Supreme Court: Municipalities should monitor 'electoral tourism'

Elva town center.
Elva town center. Source: ERR

The Supreme Court has found that while registering residence shortly before a local election in a municipality, specifically for the purpose of running in that municipality, is unconstitutional, the body currently tasked with overseeing the matter, the State Electoral Committee, does not have sufficient powers to monitor candidates' addresses.

The Tartu-based court's Constitutional Review Chamber found Tuesday, less than three weeks before polling day, that this should instead be a matter for local authorities themselves, following a complaint, which the court actually overruled, about candidates running in the South Estonian town of Elva, who did not ordinarily live there.

The Supreme Court's substantive and preexisting position is that, according to the Constitution, issues of local life can be decided only by those people actually living in that local government district.

This means that "election tourism", whereby well-known candidates register to live in local municipalities ahead of local polls, but do not actually normally reside in that district, distorts election results and is unconstitutional, according to the court.

Since only one registered address is permitted, the change of address usually happens shortly before the deadline for registration, and is presumably amended again after the election.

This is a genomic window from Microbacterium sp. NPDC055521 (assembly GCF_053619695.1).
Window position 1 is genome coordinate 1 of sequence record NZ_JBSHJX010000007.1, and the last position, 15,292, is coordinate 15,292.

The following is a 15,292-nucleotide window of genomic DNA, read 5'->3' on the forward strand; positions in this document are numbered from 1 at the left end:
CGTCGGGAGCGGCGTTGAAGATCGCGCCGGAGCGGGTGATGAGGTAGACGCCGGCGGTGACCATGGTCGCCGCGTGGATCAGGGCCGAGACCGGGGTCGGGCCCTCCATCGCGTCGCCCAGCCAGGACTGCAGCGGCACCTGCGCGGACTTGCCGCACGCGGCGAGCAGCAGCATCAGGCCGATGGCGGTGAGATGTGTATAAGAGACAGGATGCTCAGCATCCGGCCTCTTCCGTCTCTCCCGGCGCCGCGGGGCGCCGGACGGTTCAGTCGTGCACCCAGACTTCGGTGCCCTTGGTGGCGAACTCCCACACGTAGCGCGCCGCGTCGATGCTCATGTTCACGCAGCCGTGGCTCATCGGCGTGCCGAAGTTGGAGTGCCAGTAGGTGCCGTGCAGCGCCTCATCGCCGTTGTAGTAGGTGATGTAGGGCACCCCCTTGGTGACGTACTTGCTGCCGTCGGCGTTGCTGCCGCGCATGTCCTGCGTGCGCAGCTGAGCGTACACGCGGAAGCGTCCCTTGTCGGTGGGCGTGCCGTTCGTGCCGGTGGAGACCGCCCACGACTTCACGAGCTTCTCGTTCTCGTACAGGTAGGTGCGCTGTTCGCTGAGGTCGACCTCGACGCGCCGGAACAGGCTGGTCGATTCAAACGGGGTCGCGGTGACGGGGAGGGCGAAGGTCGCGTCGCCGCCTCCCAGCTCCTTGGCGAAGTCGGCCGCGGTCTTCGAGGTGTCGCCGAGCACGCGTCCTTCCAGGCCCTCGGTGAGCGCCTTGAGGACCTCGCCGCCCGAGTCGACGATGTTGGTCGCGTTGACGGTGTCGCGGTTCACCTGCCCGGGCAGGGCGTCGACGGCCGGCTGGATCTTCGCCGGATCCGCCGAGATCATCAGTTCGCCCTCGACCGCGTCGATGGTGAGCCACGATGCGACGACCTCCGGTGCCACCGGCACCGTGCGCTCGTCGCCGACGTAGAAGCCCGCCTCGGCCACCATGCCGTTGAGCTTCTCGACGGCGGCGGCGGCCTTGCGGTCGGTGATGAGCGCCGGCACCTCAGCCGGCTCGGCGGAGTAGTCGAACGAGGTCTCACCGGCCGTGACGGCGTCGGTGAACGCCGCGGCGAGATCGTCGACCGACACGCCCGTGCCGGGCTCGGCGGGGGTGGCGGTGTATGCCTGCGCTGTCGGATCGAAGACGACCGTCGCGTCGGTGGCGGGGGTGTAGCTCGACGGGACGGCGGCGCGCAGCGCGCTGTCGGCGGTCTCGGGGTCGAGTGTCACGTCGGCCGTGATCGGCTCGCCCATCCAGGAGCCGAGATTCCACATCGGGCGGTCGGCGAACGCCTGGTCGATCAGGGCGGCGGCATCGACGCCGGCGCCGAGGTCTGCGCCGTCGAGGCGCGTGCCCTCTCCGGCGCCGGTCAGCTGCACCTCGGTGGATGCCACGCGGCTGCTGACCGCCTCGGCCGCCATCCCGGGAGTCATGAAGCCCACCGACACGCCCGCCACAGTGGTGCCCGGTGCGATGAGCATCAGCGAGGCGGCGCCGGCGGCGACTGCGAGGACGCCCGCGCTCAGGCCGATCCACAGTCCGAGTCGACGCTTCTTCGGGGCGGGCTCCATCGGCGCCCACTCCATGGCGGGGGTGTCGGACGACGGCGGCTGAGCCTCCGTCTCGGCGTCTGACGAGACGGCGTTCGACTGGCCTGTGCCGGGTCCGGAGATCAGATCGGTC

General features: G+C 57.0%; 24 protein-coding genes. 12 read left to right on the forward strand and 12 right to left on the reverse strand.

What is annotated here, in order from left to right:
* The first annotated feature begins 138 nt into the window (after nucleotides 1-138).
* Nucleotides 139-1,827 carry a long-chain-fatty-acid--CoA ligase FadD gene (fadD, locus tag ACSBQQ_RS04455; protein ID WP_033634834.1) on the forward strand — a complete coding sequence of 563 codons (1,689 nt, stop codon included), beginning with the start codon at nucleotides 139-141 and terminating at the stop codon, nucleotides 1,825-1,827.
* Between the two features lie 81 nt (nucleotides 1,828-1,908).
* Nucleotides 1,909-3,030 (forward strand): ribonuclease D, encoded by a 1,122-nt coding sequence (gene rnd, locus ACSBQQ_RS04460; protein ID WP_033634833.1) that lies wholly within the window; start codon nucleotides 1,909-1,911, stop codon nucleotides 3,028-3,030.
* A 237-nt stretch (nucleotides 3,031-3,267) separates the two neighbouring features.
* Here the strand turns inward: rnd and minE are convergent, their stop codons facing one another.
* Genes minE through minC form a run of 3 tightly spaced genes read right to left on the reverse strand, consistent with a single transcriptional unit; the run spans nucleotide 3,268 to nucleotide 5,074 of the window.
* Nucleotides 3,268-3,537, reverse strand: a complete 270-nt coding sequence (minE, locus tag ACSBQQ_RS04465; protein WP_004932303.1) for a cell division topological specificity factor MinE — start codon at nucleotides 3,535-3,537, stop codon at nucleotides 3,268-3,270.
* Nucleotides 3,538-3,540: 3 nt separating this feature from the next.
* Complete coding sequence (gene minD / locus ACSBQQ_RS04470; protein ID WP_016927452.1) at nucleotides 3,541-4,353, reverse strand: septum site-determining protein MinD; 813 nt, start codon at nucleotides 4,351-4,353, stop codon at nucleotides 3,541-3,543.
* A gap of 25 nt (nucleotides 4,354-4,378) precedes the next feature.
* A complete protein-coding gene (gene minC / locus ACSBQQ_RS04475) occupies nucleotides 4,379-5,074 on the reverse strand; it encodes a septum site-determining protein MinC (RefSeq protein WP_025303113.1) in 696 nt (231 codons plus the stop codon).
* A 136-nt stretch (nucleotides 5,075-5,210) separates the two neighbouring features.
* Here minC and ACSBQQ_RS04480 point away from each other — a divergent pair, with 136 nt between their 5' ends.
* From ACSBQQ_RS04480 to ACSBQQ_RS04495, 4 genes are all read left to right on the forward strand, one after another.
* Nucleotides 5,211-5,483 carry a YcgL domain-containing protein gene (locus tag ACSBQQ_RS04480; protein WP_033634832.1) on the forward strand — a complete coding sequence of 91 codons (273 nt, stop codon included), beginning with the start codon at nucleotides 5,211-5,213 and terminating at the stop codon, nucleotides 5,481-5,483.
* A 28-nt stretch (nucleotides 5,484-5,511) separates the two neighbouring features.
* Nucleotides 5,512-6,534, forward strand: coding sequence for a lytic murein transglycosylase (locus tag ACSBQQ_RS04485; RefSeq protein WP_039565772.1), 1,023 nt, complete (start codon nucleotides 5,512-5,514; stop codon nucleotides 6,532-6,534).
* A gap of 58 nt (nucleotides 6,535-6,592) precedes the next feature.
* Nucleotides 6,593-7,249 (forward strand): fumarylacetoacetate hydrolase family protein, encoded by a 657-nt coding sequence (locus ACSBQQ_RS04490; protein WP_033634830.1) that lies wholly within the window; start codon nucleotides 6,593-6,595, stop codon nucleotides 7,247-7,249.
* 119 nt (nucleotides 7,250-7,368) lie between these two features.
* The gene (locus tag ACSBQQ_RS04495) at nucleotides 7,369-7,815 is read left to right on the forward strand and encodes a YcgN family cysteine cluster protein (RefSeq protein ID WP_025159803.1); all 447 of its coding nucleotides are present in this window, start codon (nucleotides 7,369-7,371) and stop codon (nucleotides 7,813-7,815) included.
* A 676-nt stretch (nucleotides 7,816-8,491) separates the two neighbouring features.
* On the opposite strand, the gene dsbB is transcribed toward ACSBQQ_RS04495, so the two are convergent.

The resolution of local issues must be left to local residents who are sufficiently connected to a particular local government and are fully aware of local life and needs, the Supreme Court finds.

However, the responsibility for monitoring this should be likewise down to the local authority and not the State Electoral Committee (VVK), the Supreme Court finds.

The electoral committee does not have the power to establish individuals' true whereabouts, and is only obliged to cross-refer candidates given addresses with those on the population register – which if a candidate had moved to a district ahead of the deadline, in early August, would tally in any case.

Whether the relevant legislation – the Population Register Act – provides for adequate monitoring of the actual residence of local government election candidates could be put to constitutional review at the Supreme Court, the court's Constitutional Review Chamber noted in its recent judgment.

A recent, high-profile case involved Social Democratic Party (SDE) leader Indrek Saar, who, well within the confines of the current rules, changed his residency this summer to the Nõmme district of Tallinn, where he is running in October's election.

Nonetheless, usually Saar is registered resident in the village of Loobu, in Lääne-Viru County, about an hour's drive east of Tallinn. Saar's wife, noted theater and TV actor Ülle Lichtfeld, is running for SDE in Rakvere city, close by Loobu.